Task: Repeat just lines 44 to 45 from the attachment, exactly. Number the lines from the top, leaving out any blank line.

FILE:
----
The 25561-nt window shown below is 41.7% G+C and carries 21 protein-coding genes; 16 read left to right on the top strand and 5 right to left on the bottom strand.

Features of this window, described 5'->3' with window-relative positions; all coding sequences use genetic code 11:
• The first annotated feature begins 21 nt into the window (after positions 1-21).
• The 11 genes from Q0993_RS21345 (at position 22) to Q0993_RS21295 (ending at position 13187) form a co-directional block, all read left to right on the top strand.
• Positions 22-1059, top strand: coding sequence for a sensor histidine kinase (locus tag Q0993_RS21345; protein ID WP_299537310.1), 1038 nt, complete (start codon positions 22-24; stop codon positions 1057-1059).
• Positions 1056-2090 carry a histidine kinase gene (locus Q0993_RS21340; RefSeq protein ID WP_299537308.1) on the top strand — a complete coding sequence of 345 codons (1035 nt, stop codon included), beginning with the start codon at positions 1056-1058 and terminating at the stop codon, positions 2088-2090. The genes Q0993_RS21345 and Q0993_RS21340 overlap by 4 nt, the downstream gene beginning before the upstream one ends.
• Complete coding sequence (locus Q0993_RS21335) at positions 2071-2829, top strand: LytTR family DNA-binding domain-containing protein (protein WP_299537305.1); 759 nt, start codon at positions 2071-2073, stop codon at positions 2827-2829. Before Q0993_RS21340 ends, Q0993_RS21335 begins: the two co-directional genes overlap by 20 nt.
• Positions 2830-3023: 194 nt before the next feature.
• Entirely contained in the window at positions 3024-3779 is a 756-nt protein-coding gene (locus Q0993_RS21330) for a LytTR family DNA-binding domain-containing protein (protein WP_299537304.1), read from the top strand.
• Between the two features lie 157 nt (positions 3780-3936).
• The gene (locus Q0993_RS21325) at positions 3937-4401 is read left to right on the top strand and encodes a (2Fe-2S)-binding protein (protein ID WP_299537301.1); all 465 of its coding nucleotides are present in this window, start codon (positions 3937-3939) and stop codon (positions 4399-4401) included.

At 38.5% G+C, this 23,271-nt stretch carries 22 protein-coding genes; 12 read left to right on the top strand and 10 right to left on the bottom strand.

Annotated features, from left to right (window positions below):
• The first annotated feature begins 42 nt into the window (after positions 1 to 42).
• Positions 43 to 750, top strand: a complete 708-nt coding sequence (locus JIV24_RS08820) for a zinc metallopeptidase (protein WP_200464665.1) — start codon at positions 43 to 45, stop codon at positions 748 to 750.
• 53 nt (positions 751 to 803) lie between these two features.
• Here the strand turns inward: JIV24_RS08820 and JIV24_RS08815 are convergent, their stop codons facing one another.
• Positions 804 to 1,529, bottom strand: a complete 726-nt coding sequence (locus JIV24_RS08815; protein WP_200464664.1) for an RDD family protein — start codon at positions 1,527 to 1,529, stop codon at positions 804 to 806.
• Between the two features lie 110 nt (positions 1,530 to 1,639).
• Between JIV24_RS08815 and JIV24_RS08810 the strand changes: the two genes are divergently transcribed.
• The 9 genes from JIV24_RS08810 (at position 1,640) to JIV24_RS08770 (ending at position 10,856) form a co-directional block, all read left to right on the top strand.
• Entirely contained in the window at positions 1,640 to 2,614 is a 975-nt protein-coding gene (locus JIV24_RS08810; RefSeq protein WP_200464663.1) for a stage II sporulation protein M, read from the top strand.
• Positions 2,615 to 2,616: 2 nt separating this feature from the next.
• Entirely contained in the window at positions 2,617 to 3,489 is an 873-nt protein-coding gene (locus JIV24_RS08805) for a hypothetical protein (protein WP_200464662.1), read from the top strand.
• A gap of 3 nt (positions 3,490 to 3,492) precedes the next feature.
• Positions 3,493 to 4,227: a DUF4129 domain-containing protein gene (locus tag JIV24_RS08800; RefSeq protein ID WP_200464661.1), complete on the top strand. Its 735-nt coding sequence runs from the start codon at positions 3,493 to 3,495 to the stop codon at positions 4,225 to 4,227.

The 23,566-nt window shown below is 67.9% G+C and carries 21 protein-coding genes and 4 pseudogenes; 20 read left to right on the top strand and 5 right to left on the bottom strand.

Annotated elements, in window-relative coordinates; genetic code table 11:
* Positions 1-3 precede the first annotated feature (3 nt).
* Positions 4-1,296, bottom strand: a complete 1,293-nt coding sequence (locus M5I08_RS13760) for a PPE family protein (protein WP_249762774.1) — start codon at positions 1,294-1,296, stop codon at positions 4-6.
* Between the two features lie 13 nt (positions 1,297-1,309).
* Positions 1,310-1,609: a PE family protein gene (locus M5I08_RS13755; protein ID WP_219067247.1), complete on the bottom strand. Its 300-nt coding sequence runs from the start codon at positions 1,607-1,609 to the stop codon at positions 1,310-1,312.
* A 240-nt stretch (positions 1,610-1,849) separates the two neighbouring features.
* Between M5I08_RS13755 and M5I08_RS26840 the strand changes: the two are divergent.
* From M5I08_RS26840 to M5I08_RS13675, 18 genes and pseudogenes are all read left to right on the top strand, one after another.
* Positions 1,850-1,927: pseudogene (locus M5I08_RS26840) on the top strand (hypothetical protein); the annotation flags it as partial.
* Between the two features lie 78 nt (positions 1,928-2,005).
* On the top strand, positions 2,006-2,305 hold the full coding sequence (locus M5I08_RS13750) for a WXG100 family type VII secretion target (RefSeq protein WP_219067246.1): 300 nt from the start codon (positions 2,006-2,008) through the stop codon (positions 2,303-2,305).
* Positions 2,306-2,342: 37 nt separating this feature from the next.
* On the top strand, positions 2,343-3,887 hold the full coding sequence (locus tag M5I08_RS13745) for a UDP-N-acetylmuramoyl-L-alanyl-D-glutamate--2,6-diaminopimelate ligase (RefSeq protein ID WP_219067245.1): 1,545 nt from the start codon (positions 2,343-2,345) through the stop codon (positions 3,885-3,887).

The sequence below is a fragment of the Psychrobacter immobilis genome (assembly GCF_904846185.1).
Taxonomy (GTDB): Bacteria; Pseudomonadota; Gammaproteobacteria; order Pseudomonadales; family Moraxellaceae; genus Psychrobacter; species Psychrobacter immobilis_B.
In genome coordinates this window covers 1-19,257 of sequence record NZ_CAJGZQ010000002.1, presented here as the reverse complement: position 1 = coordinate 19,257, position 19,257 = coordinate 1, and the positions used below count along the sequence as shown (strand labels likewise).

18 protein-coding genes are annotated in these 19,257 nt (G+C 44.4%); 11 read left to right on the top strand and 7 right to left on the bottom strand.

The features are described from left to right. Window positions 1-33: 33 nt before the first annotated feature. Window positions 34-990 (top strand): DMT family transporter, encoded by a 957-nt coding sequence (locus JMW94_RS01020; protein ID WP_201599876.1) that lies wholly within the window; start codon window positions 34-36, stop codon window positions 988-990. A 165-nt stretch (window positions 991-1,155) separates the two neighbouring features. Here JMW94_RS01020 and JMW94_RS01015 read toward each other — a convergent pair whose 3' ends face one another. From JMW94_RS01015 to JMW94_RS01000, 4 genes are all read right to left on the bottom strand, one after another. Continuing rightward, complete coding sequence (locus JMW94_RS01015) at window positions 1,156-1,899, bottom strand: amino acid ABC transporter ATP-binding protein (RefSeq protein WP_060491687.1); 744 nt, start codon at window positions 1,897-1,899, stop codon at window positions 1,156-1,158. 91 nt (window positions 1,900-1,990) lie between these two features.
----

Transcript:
18 protein-coding genes are annotated in these 19,257 nt (G+C 44.4%); 11 read left to right on the top strand and 7 right to left on the bottom strand.

The features are described from left to right. Window positions 1-33: 33 nt before the first annotated feature. Window positions 34-990 (top strand): DMT family transporter, encoded by a 957-nt coding sequence (locus JMW94_RS01020; protein ID WP_201599876.1) that lies wholly within the window; start codon window positions 34-36, stop codon window positions 988-990. A 165-nt stretch (window positions 991-1,155) separates the two neighbouring features. Here JMW94_RS01020 and JMW94_RS01015 read toward each other — a convergent pair whose 3' ends face one another. From JMW94_RS01015 to JMW94_RS01000, 4 genes are all read right to left on the bottom strand, one after another. Continuing rightward, complete coding sequence (locus JMW94_RS01015) at window positions 1,156-1,899, bottom strand: amino acid ABC transporter ATP-binding protein (RefSeq protein WP_060491687.1); 744 nt, start codon at window positions 1,897-1,899, stop codon at window positions 1,156-1,158. 91 nt (window positions 1,900-1,990) lie between these two features.